, NAIROBI, Kenya, Aug 8 – Behind their welcoming smile, hidden underneath is the constant pain they endure daily; and at night when they get to their homes they cry when no one can see them fighting battles nobody knows about.
They are battles they choose to keep to themselves because they consider them as ‘shameful’.
This is the sad reality of many women in rural Kenya who live with easily treatable Urinary Tract Infections (UTIs) and the more perilous Sexually Transmitted Diseases (STDs).
Capital FM News set off on a journey to Magadi after a past interviewee got concerned that women in Oldonyo Nyoike area were not seeking treatment though they had symptoms associated with UTIs and STDs.
Due to the ‘disgrace’ associated with such diseases, our interviewees looked for a far location under a tree and on a hill to ensure no passerby would eavesdrop.
It took a while to openly talk about their personal struggles with diseases they don’t know how to describe but refer to them as diseases of ‘sehemu za siri’ (diseases of private parts) or ‘diseases of shame.’
Being a Traditional Birth Attendant (TBA), Alice who was the oldest of them recalled she used to notice that some women she assisted during birth had excessive discharge or wounds around their private parts.
In this location, “women would rather die than say they are sick. When they look like they are going to die or all symptoms can be seen, when you see them walking with legs apart or scratching then you know they are sick.”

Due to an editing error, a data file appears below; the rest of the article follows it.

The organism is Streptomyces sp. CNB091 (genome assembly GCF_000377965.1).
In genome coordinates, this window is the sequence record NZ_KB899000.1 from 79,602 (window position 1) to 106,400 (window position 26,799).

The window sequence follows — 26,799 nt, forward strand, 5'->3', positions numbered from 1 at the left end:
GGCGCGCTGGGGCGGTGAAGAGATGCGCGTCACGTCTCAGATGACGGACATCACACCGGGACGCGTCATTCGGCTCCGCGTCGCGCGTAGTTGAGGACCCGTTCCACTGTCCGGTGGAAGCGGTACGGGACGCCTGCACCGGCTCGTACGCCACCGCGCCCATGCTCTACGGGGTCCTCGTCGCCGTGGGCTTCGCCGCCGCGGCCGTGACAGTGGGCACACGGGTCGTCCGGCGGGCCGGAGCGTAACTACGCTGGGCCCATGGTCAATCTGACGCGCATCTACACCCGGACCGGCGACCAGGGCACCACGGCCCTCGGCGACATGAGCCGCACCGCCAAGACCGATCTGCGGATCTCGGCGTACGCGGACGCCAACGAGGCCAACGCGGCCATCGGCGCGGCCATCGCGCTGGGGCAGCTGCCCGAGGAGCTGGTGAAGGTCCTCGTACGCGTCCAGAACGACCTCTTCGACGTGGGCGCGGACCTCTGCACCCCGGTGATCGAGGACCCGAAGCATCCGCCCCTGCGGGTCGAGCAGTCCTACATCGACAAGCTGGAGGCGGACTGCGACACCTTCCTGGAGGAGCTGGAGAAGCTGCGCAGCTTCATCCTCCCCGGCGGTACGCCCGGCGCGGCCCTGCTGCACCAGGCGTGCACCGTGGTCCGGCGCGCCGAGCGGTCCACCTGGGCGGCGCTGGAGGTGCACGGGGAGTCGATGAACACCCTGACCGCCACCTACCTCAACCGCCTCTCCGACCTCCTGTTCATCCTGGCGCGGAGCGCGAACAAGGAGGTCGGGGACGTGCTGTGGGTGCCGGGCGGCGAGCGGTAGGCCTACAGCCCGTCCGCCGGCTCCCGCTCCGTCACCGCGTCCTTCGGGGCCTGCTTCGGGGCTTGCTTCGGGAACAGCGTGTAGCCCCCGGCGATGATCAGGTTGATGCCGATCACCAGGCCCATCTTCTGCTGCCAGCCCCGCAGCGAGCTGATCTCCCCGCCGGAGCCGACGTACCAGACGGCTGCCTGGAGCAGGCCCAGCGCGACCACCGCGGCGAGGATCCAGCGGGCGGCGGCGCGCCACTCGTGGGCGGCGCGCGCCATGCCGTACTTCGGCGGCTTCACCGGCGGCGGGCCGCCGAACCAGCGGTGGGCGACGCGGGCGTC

Though she helps other women, she herself has as an infection that has not been treated for several months.
“What kind of sickness is this when I feel very itchy down there? Alice asked. “When I pee, down there gets very hot and I feel like I am burning. I am an old woman, I don’t bleed.”
“I know I am sick but in don’t know what I am suffering from. I don’t know if I can be treated.”
“Hapo ni mahali pa siri, na maneno ya siri inabaki ni ya siri (that place is private and it should always be kept private).”
Their biggest challenge is communication.
As we interviewed the rest of the women, Alice did the translations because they express themselves only in their local language.
To understand them, they need a translator or a doctor who speaks their language.
“Some women go to Nairobi for treatment but they cannot explain to the doctor or the doctor cannot understand where they are suffering from,” Alice explains.